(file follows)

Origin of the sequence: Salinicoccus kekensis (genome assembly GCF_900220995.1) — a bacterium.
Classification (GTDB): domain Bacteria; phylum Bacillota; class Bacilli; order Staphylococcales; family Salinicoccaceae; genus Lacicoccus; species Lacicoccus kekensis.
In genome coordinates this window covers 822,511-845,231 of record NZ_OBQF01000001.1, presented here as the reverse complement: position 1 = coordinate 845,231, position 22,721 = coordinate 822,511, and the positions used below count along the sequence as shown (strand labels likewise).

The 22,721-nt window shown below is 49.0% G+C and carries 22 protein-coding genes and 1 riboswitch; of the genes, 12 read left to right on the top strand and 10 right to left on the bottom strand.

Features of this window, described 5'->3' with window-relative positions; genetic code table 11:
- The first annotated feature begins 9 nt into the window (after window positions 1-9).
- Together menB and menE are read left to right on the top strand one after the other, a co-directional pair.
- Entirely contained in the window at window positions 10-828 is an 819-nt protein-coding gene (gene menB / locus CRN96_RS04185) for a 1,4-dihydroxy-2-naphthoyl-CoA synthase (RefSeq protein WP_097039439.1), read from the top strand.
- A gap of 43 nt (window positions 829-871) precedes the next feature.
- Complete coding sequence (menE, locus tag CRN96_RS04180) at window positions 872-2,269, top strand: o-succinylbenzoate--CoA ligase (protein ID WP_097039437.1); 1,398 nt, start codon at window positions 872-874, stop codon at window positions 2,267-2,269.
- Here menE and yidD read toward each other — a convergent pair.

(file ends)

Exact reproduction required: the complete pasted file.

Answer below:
Origin of the sequence: Salinicoccus kekensis (genome assembly GCF_900220995.1) — a bacterium.
Classification (GTDB): domain Bacteria; phylum Bacillota; class Bacilli; order Staphylococcales; family Salinicoccaceae; genus Lacicoccus; species Lacicoccus kekensis.
In genome coordinates this window covers 822,511-845,231 of record NZ_OBQF01000001.1, presented here as the reverse complement: position 1 = coordinate 845,231, position 22,721 = coordinate 822,511, and the positions used below count along the sequence as shown (strand labels likewise).

The 22,721-nt window shown below is 49.0% G+C and carries 22 protein-coding genes and 1 riboswitch; of the genes, 12 read left to right on the top strand and 10 right to left on the bottom strand.

Features of this window, described 5'->3' with window-relative positions; genetic code table 11:
- The first annotated feature begins 9 nt into the window (after window positions 1-9).
- Together menB and menE are read left to right on the top strand one after the other, a co-directional pair.
- Entirely contained in the window at window positions 10-828 is an 819-nt protein-coding gene (gene menB / locus CRN96_RS04185) for a 1,4-dihydroxy-2-naphthoyl-CoA synthase (RefSeq protein WP_097039439.1), read from the top strand.
- A gap of 43 nt (window positions 829-871) precedes the next feature.
- Complete coding sequence (menE, locus tag CRN96_RS04180) at window positions 872-2,269, top strand: o-succinylbenzoate--CoA ligase (protein ID WP_097039437.1); 1,398 nt, start codon at window positions 872-874, stop codon at window positions 2,267-2,269.
- Here menE and yidD read toward each other — a convergent pair.